Misinformation can kill us faster than Covid-19
Americas, Asia Pacific Focus, Europe

Misinformation can kill us faster than Covid-19

Coronavirus, since its origin about four months ago in Wuhan in China, has not only spread infection but also countless wild stories and conspiracy theories about its origins, its effects, its cure. Last week, more than 300 people in Iran died and over 1000 became ill after consuming toxic methanol amid rumours that it can cure Covid-19. The Islamic Republic is one of the worst hit nations by the outbreak, with the corona positive count reaching 44,605 and death toll 2,898. But the authorities are struggling not only in controlling the pandemic but also the spread of online misinformation.

In India, there were reports of hundreds of chickens found dead as people believed that coronavirus was passed on to humans through birds or vice versa and so to curtail its further spread a whole lot got killed.

As per a Buzzfeed report, misinformation led to riots in a small village in Ukraine, which lasted for two days. On 18 February a plane from Wuhan, China, (epicentre of coronavirus) arrived in the country, and rumours started circulating that those on board were infected with Covid-19. After landing, the passengers were immediately taken to an undisclosed medical facility. Rioters prevented the bus from entering their village by throwing stones and blocking way, fearing that the evacuees would infect all. Later after testing the evacuees, government announced that none of the passenger was corona infected. So there was nothing to worry about, yet so much chaos to handle.

In the words of WHO director General, Tedros Adhanom Ghebreyesus, “We’re not just fighting an epidemic; we’re fighting an infodemic. He emphasised that if we did not control it, “we are headed down a dark path that leads nowhere but division and disharmony”.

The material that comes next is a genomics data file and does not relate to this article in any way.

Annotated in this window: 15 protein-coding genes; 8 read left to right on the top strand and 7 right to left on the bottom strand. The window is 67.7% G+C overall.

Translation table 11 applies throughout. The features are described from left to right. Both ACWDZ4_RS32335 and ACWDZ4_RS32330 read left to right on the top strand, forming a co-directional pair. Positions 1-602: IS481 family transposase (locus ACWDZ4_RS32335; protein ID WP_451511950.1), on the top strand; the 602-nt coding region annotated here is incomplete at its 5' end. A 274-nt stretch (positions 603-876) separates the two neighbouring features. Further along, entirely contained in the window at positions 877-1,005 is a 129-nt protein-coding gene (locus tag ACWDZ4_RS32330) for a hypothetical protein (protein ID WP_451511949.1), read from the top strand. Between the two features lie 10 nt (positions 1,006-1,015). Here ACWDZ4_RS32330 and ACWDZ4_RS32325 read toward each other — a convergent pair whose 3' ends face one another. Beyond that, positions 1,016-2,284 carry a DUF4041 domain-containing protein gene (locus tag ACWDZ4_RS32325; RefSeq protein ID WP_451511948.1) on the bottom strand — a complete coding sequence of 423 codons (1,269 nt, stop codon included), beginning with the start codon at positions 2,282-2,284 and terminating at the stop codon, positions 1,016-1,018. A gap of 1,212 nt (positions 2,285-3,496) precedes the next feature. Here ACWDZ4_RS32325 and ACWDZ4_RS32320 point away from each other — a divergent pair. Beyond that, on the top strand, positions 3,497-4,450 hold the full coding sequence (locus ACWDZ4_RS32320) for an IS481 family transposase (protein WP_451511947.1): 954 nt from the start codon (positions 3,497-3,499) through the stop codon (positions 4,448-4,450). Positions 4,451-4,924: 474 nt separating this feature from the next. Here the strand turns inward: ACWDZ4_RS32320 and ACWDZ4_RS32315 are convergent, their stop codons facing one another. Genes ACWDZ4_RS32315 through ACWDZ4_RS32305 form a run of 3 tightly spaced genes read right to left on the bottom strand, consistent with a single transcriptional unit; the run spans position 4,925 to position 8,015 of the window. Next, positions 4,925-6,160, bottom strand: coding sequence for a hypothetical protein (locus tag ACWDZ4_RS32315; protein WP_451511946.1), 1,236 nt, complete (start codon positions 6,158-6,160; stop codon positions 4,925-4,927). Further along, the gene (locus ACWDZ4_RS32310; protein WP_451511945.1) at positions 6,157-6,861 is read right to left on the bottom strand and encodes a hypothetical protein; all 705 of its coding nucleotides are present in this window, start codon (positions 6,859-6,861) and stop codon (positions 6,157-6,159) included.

In the age of social media, misinformation spreads faster than any virus which is far more dangerous as it increases human anxiety, putting them in survival mode and eventually overtaking the elements of empathy, unity, kindness and humanity. A similar trend was visible as soon as the whole world went into lockdown – which led to hoarding, disrupted supply chains, export ban, de-globalisation and de-regionalsim. A simple example of how Germany and the Netherlands refused to help Italy in unitedly raising ‘corona bonds’ (emergency EU bonds) sums it up all.

It is only human to calm anxiety by gathering more information about the threat and trying to make out loved ones informed and prepared. But this approach would have made sense in pre-internet era, where information was put out majorly by official government sources. But in the age of social media and search engines it is hard to differentiate fake from facts. Unfortunately, there are a lot of platforms functioning for economic or propaganda/ idealogical purposes, rather than sharing reliable information. For all you would know, you might be spreading a rumour by even sharing a meme or a joke (may be on empty shelves) which could triggers panic among people.

So the way forward is to fight Covid-19 as it was done during 1918 Spanish flu epidemic, by social distancing. We need to distance ourselves both in person and online. Not matter how tempting an information/ meme/ joke looks like, don’t share it. Anything official and important would be shared through more authentic channels and institutions.

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1 year ago

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